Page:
INSIDE EDITION Investigates Telephone Terrorists
Some scam artists are posing as debt collectors who make abusive calls to unsuspecting victims, threatening them over debts they don't even owe! So who are the telephone terrorists? INSIDE EDITION investigates.
The frightening calls can come at any hour. Someone, usually with a foreign accent, says he's calling from a law firm, and that you're behind payment on a major debt.
INSIDE EDITION obtained calls from scam artists who said:
"Call me back as soon as possible."
"You will be charged the amount of $5,484.87 which will be levied on you."
And the callers sometimes say if you don't pay right now, you'll go to prison!
"You will be behind the bars for six months."
Kelly Harper from outside Atlanta got one of those calls earlier this year. The caller said she owed $350. Harper knew she didn't owe any such debt.
So she turned the tables on the scammer, who may have been calling from a boiler room operation somewhere in India. Here's what happened next.
Harper: "Tell me who you're filing charges with. What county?"
Caller: "Afghanistan county."
Harper: "What county?"
"This is not legit," Harper told INSIDE EDITION.
The caller then made a pretty startling admission.
Caller: "I don't have time to talk to you because I do have many people like you who I'm going to scam, you know? This is not a law firm, this is a scam company, so it's better you don't waste my time."
Tampa attorney Billy Howard of Morgan and Morgan says he gets calls every week from people who pay the telephone terrorists out of pure fear, saying, "They're bullies in a cubicle."
INSIDE EDITION's Lisa Guerrero decided to call one of numbers to see what they'd say to her. Surprise! They said they knew all about her and that she owed them money.
Guerrero asked the scammer, "So I owe $612 from January 2010?"
The scammer also threatened to throw her in jail.
"If I don't pay this today you're going to send the sheriff to my house tomorrow. To arrest me?" continued Guerrero.
"That's right ma'am. We have given you extensions to pay this off, but you haven't paid it back," said the scammer.
But when she asked where the scam artist was located, he hung up.
Howard said, "We need to find these guys and put a stop to it."
If you are contacted by one of these telephone terrorists, make sure you ask them plenty of questions about the so-called debt. The Better Business Bureau urges caution when dealing with them and has these tips for consumers who are contacted:
- Never give your bank account, credit card numbers, or other personal information to unidentified callers for any reason. If you are contacted by a debt collector about an unfamiliar debt, don't allow the collector to intimidate you into paying a debt you do not owe. The Fair Debt Collection Practices Act, FDCPA, gives you the right to verify debts from debt collectors.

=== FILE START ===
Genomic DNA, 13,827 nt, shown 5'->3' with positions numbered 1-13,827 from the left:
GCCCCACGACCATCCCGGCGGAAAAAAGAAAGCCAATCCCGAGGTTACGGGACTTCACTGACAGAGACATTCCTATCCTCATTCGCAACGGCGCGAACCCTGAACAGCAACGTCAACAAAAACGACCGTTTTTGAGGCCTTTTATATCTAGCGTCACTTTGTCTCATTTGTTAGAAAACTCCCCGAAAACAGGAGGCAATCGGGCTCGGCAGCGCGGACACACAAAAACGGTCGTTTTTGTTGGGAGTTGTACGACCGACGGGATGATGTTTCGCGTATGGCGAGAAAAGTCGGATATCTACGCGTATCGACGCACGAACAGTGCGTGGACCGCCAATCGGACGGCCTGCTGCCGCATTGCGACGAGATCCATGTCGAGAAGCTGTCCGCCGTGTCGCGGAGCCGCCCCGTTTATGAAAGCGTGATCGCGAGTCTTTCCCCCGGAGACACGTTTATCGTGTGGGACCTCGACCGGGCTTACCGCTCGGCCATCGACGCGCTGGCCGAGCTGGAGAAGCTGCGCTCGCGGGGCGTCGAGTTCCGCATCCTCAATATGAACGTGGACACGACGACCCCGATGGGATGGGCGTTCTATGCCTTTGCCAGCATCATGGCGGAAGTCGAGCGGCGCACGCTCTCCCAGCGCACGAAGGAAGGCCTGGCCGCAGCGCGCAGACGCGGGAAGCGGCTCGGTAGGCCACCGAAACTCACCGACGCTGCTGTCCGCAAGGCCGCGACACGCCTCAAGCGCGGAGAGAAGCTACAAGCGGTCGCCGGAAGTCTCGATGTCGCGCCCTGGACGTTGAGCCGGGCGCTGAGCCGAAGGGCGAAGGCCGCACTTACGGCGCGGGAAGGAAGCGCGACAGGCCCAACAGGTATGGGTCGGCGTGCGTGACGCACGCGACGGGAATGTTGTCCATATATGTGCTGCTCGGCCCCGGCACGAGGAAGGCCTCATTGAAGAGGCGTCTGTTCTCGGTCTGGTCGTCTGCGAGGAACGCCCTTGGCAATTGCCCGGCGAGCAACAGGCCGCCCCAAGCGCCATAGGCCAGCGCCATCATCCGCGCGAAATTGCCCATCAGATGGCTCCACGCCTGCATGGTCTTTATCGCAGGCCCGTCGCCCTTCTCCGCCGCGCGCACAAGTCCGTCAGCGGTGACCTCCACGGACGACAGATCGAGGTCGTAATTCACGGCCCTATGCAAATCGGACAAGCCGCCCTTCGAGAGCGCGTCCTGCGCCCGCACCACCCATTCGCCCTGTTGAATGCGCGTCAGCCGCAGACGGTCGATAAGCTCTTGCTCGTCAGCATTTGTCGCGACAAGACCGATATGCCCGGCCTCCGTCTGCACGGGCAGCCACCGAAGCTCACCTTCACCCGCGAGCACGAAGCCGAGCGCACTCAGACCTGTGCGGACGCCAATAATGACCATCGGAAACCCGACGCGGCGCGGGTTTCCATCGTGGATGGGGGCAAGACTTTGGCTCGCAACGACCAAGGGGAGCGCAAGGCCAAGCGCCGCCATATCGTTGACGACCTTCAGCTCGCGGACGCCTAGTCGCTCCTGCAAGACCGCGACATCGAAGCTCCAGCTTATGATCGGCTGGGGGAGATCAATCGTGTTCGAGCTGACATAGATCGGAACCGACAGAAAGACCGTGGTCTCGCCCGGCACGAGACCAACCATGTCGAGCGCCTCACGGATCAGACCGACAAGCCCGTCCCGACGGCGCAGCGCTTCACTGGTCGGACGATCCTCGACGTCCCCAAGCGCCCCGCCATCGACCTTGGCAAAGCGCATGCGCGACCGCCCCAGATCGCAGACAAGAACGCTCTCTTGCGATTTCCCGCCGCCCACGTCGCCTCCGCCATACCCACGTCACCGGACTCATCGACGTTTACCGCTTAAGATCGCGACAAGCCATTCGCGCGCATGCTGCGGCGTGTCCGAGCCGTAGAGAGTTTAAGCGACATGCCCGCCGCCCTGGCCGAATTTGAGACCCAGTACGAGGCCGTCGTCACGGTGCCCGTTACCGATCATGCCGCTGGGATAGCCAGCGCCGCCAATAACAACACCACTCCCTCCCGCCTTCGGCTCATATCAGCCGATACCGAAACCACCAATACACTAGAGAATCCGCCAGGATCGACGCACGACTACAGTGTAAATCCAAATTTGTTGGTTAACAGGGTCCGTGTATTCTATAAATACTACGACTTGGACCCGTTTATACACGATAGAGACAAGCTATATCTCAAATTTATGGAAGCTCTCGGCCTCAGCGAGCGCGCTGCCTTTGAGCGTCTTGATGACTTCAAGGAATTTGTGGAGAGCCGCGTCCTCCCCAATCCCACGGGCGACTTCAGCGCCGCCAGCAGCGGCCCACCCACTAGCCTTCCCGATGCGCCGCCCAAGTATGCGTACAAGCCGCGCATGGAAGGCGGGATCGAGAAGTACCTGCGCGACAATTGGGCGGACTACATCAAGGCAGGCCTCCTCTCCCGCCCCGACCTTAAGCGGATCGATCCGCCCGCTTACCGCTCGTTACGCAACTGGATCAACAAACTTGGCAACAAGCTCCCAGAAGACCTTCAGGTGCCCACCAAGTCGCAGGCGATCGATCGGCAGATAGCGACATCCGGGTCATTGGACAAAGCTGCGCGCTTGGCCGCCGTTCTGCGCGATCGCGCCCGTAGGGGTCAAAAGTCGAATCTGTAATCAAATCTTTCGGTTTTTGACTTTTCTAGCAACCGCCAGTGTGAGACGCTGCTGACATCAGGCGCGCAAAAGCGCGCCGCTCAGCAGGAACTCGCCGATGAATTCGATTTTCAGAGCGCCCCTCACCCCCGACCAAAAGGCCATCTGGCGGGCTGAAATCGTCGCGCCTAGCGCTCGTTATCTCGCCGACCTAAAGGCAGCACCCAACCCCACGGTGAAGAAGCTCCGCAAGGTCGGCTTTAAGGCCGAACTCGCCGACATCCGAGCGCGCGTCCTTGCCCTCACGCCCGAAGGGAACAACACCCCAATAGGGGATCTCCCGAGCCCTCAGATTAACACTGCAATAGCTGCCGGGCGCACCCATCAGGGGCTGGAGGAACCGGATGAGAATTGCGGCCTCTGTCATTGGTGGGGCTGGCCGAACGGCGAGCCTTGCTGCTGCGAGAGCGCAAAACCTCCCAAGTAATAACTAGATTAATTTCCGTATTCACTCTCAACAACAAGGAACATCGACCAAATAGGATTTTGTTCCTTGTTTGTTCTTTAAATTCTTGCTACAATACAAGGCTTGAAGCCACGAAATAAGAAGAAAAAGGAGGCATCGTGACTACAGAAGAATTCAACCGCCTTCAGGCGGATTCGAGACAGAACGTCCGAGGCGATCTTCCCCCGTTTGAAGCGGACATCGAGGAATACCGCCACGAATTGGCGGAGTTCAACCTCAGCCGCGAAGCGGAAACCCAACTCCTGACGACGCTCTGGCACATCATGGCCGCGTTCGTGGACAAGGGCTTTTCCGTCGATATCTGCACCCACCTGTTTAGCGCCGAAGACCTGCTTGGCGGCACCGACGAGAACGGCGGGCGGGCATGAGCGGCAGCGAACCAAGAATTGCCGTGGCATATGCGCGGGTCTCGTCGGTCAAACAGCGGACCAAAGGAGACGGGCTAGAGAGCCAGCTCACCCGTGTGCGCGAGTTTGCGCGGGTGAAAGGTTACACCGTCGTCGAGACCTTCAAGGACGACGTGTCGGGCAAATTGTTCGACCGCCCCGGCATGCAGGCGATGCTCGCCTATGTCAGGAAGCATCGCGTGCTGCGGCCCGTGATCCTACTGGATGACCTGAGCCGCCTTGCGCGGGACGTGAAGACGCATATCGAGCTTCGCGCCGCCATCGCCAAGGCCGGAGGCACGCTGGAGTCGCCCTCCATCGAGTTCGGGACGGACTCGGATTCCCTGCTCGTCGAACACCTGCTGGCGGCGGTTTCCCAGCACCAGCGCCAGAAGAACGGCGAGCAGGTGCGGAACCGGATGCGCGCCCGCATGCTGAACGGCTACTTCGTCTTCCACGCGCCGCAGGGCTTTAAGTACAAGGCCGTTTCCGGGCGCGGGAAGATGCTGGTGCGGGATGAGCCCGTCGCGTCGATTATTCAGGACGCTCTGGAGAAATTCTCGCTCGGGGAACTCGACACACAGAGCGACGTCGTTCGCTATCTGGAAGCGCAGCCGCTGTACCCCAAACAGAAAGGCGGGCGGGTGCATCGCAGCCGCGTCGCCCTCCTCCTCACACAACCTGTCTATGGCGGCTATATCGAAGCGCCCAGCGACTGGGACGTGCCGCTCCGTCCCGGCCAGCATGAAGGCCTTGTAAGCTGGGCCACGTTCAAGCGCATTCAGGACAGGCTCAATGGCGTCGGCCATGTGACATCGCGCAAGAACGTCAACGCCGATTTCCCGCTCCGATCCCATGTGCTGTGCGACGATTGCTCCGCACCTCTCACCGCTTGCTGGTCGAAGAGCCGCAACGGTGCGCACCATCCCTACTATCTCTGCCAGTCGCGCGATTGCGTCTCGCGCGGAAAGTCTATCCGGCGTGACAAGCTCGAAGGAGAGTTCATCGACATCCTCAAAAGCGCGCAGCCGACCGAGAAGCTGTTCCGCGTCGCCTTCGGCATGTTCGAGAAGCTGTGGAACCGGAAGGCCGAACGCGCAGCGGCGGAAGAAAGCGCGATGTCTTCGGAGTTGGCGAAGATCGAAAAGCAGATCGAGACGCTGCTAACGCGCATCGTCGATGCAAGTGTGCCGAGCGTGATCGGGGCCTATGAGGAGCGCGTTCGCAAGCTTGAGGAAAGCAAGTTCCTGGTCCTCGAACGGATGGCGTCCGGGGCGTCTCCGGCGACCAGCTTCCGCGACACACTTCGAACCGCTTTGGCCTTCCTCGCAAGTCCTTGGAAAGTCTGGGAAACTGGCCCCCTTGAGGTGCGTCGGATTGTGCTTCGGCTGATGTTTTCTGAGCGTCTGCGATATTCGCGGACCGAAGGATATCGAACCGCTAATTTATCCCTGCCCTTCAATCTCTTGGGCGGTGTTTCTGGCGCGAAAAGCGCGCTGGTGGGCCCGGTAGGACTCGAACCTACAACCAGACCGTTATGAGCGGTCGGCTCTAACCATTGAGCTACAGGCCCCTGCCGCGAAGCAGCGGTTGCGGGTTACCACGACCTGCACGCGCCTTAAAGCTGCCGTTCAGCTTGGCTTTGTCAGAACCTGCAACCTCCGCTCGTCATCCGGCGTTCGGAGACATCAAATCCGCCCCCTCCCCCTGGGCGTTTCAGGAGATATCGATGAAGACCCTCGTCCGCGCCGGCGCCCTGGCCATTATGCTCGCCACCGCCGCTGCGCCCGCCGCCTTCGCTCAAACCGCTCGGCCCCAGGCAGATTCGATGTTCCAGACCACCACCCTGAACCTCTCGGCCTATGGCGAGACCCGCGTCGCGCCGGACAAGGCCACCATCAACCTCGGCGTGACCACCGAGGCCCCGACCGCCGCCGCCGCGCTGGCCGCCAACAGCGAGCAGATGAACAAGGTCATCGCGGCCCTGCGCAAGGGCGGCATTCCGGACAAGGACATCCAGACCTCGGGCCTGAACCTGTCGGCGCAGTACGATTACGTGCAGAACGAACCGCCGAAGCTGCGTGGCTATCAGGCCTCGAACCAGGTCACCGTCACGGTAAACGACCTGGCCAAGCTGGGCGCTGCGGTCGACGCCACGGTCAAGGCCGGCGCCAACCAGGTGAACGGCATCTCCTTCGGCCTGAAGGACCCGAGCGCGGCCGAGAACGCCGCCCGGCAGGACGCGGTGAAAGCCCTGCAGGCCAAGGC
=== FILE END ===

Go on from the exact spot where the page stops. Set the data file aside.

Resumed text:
- Within 35 days of being contacted by a debt collector, you can send a letter requesting the collector validate your debt. This validation needs to include some documents from the original creditor proving you owe the debt, the amount you owe is valid, and the agency is allowed to collect the debt from you. Your request for validation must be made in writing and should be sent via certified mail with return receipt requested.
- Within five days of its first communication to you, the debt collector is responsible for sending you a debt validation notice. This notice should be in writing letting you know you have the right to dispute the validity of the debt within 30 days. The written notice must also tell you the amount to the debt, the name of the creditor, what you must do to dispute the debt, how to contact the creditor, and a warning that "This is an attempt to collect a debt, and any information obtained will be used for that purpose." If you don't dispute the debt in writing within 30 days, the debt collector has the right to assume the debt is valid. During the 30 day period, the collector can continue attempts to collect the debt from you until it receives your validation request.
- Keep in mind that federal and state consumer protection laws do not permit debt collectors to collect, or attempt to collect a consumer debt by use or threat of use, of physical force or violence, by any criminal means to cause harm to the person, or the reputation, or the property of any person; or the threat to any person that nonpayment of the consumer debt will result in the arrest of the debtor or the seizure, garnishment, or attachment of wages, unless such action is in fact contemplated by the debt collector and permitted by the law. The law also prohibits the practice of using obscene or profane language; placing telephone calls without disclosure of the caller's identity, misrepresenting the purpose of the telephone call or communication; or by repeated calls or contacts to annoy or harass
- Finally, if you believe you've been the victim of one of these phone calls, contact your state attorney general's office to file a complaint. Some states have investigated these phone calls and issued warnings to consumers.
For more information, go to the following websites.
Federal Trade Commission rules on debt collection:
State agency warnings:
Consumer law firm specializing in abusive debt collection practices:
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